Rupee and her brother Tang are part of the last generation to live in the Pacific Island nation of Kiribati one of the first countries that may vanish into the ocean under the rising seas, caused in large part by man-made climate change. Located south of Hawaii, the island nation has a little more than 100,000 people living on less than 320 square miles of land smaller than the city of Dallas. World leaders are gathering this week for U.N. climate talks in Lima, Peru to lay the groundwork for a climate treaty to be implemented by 2020.
At the talks, small island states, including Kiribati, are advocating that the world go completely fossil fuel free by 2050. This goal is viewed as unrealistic based on emission trends in countries such as the U.S., China, India and Brazil.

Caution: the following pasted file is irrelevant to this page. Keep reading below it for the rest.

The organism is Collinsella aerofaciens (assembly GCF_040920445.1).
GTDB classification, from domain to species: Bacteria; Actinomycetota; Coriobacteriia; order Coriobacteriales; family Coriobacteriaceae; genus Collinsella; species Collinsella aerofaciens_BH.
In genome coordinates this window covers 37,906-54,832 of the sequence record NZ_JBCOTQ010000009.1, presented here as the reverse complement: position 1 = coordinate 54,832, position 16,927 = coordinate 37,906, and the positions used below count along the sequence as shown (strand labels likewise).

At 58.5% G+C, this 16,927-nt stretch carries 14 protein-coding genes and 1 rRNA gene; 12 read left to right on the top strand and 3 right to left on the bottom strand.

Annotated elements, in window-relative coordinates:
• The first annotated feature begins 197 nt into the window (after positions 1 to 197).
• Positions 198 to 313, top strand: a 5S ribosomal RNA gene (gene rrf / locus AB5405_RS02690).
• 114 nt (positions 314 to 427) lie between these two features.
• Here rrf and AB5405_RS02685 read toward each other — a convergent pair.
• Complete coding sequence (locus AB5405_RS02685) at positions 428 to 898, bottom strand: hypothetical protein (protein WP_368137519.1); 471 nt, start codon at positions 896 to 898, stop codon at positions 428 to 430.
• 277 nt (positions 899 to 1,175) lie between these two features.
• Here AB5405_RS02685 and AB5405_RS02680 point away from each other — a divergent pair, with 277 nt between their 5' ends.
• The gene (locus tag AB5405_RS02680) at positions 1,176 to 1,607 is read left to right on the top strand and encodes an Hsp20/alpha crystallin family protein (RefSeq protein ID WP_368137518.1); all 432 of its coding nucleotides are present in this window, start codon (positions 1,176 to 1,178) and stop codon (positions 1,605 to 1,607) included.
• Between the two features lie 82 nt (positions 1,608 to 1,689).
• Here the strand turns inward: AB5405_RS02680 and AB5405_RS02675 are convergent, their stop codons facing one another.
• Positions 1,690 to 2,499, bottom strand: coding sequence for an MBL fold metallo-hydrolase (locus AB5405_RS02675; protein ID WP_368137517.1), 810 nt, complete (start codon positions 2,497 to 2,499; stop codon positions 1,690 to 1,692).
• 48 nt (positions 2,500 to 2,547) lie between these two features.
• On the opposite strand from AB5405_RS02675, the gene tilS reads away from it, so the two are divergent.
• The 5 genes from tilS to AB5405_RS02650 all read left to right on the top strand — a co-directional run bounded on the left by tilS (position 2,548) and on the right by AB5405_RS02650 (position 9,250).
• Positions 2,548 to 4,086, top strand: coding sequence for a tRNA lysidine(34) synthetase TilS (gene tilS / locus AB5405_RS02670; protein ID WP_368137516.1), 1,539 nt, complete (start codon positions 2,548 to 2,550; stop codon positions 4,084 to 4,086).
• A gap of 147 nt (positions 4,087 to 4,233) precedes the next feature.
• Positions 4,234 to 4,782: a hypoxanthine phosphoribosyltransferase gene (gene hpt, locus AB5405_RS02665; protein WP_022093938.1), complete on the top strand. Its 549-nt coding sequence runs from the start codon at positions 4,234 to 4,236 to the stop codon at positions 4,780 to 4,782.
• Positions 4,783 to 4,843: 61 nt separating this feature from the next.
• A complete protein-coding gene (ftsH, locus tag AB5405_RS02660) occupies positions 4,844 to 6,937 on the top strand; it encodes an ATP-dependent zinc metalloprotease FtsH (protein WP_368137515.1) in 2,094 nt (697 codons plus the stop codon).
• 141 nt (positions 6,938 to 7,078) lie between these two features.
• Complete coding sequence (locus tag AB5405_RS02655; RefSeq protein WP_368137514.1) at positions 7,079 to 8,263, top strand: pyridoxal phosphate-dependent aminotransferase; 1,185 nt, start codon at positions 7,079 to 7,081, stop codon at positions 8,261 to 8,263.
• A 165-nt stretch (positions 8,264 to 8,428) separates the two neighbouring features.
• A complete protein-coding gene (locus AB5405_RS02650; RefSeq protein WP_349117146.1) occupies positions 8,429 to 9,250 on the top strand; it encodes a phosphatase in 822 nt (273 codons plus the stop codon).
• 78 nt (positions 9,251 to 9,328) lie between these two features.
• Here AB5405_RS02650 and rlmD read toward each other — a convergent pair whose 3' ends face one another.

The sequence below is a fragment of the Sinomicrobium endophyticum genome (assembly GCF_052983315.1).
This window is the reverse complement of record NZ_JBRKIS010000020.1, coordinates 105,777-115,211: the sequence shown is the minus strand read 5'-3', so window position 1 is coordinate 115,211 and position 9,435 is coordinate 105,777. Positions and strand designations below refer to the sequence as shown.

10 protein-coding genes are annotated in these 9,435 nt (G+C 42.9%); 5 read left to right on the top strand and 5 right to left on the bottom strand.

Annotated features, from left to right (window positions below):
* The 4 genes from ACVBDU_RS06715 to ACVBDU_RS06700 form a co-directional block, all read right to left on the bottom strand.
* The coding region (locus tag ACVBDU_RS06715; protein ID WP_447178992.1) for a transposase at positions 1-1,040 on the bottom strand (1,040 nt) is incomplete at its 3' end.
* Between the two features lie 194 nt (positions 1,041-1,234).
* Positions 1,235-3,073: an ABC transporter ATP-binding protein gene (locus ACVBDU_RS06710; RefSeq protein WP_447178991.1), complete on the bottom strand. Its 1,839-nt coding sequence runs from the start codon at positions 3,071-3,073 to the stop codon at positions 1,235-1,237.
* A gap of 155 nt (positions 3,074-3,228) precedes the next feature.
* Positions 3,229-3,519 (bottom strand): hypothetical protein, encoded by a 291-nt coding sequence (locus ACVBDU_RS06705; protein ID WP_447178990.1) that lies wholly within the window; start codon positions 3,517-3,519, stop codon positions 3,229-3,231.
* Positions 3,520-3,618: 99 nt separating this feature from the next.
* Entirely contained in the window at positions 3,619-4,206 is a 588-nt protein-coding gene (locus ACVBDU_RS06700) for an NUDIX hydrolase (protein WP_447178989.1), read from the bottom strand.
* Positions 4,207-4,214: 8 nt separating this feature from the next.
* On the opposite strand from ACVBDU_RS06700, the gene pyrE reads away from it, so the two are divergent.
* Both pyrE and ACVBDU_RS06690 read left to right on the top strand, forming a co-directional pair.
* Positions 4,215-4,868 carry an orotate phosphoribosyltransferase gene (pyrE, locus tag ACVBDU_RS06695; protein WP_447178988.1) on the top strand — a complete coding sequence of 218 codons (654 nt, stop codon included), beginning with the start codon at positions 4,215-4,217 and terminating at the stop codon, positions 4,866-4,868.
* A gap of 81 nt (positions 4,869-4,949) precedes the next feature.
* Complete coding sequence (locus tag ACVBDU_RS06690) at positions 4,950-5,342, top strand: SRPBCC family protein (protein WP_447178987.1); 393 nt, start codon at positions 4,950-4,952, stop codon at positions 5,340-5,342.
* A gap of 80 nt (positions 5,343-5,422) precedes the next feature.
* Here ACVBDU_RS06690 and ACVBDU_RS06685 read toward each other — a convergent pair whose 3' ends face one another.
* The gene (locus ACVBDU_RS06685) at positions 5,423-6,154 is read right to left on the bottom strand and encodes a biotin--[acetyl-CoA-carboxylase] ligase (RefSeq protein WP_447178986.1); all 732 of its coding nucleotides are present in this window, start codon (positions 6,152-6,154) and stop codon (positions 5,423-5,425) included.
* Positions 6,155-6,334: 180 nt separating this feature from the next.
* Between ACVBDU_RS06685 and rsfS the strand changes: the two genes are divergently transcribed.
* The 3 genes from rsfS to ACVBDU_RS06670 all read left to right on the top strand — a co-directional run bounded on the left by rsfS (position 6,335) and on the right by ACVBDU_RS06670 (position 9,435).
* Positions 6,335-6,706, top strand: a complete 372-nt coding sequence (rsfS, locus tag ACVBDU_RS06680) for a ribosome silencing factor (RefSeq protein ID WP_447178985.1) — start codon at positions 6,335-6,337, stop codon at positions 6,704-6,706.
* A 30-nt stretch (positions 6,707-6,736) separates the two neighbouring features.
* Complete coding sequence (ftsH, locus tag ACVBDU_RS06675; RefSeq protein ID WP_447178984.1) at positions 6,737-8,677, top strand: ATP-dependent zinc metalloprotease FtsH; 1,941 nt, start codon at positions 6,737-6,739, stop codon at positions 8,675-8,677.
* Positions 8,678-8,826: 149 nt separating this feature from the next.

Though the process will be gradual, Kiribati can expect to become uninhabitable due to coastal erosion and fresh water contamination as early as 2050. More than 60% of Kiribati’s population is under the age of 30 and young people like Rupee, who make up the vast majority of Kiribati’s population, may be the last generation to live on these islands.
At low tide, one can glimpse how the once-fertile soil has been transformed into a thick clay of mud, sewage and stagnant water. Stumps of dead coconut trees and car parts slowly rusting in the harsh Kiribati sun lend the seashore a post-apocalyptic feel.
Frontline communities like Eita exist across all of Kiribati’s 33 islands and atolls (coral islands). Most communities suffer from coastal erosion, but many also face the threat of saltwater contamination of their fresh water supply.
The United Nations Intergovernmental Panel on Climate Change declared Kiribati to be among the six Pacific Island nations most vulnerable to global warming. The study reported that these countries face “a serious threat of permanent inundation from rising sea-levels.” Read more…